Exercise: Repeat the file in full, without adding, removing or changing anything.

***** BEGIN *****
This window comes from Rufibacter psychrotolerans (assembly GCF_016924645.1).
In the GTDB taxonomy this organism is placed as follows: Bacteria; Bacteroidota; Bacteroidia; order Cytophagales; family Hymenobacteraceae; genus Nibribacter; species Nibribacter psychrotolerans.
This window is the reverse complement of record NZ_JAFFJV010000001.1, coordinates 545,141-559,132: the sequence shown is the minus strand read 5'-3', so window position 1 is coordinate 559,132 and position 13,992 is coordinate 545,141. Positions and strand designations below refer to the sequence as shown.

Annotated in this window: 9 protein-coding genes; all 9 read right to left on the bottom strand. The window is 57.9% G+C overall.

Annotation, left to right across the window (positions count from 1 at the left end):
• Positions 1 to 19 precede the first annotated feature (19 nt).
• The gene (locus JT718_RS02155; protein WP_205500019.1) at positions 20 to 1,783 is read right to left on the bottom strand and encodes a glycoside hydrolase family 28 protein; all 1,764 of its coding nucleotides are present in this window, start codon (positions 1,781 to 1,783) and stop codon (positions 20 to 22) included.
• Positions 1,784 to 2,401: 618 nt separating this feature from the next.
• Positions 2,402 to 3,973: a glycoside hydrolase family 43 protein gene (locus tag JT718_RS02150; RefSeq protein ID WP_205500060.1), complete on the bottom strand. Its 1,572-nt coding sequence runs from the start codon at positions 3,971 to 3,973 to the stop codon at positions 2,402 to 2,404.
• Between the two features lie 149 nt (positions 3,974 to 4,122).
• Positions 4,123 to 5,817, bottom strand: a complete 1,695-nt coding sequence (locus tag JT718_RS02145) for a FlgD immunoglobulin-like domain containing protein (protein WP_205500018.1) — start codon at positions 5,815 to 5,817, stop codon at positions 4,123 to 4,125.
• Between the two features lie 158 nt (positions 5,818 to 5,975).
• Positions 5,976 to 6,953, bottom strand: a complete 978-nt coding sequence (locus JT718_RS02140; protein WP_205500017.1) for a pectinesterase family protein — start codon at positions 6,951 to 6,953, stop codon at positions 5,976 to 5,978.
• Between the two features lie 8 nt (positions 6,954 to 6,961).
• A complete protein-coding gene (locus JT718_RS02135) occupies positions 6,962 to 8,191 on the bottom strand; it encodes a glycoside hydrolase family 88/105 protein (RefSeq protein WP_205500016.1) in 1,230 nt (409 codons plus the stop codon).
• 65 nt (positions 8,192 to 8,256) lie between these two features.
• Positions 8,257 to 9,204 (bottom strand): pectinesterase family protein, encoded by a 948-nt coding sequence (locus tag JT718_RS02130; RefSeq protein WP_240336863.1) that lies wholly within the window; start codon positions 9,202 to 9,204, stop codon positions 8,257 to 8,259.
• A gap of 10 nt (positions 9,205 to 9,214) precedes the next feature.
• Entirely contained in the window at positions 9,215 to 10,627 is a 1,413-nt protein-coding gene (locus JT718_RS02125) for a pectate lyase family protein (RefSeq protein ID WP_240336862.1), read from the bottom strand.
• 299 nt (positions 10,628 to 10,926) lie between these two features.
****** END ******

This window comes from Rufibacter psychrotolerans (assembly GCF_016924645.1).
In the GTDB taxonomy this organism is placed as follows: Bacteria; Bacteroidota; Bacteroidia; order Cytophagales; family Hymenobacteraceae; genus Nibribacter; species Nibribacter psychrotolerans.
This window is the reverse complement of record NZ_JAFFJV010000001.1, coordinates 545,141-559,132: the sequence shown is the minus strand read 5'-3', so window position 1 is coordinate 559,132 and position 13,992 is coordinate 545,141. Positions and strand designations below refer to the sequence as shown.

Annotated in this window: 9 protein-coding genes; all 9 read right to left on the bottom strand. The window is 57.9% G+C overall.

Annotation, left to right across the window (positions count from 1 at the left end):
• Positions 1 to 19 precede the first annotated feature (19 nt).
• The gene (locus JT718_RS02155; protein WP_205500019.1) at positions 20 to 1,783 is read right to left on the bottom strand and encodes a glycoside hydrolase family 28 protein; all 1,764 of its coding nucleotides are present in this window, start codon (positions 1,781 to 1,783) and stop codon (positions 20 to 22) included.
• Positions 1,784 to 2,401: 618 nt separating this feature from the next.
• Positions 2,402 to 3,973: a glycoside hydrolase family 43 protein gene (locus tag JT718_RS02150; RefSeq protein ID WP_205500060.1), complete on the bottom strand. Its 1,572-nt coding sequence runs from the start codon at positions 3,971 to 3,973 to the stop codon at positions 2,402 to 2,404.
• Between the two features lie 149 nt (positions 3,974 to 4,122).
• Positions 4,123 to 5,817, bottom strand: a complete 1,695-nt coding sequence (locus tag JT718_RS02145) for a FlgD immunoglobulin-like domain containing protein (protein WP_205500018.1) — start codon at positions 5,815 to 5,817, stop codon at positions 4,123 to 4,125.
• Between the two features lie 158 nt (positions 5,818 to 5,975).
• Positions 5,976 to 6,953, bottom strand: a complete 978-nt coding sequence (locus JT718_RS02140; protein WP_205500017.1) for a pectinesterase family protein — start codon at positions 6,951 to 6,953, stop codon at positions 5,976 to 5,978.
• Between the two features lie 8 nt (positions 6,954 to 6,961).
• A complete protein-coding gene (locus JT718_RS02135) occupies positions 6,962 to 8,191 on the bottom strand; it encodes a glycoside hydrolase family 88/105 protein (RefSeq protein WP_205500016.1) in 1,230 nt (409 codons plus the stop codon).
• 65 nt (positions 8,192 to 8,256) lie between these two features.
• Positions 8,257 to 9,204 (bottom strand): pectinesterase family protein, encoded by a 948-nt coding sequence (locus tag JT718_RS02130; RefSeq protein WP_240336863.1) that lies wholly within the window; start codon positions 9,202 to 9,204, stop codon positions 8,257 to 8,259.
• A gap of 10 nt (positions 9,205 to 9,214) precedes the next feature.
• Entirely contained in the window at positions 9,215 to 10,627 is a 1,413-nt protein-coding gene (locus JT718_RS02125) for a pectate lyase family protein (RefSeq protein ID WP_240336862.1), read from the bottom strand.
• 299 nt (positions 10,628 to 10,926) lie between these two features.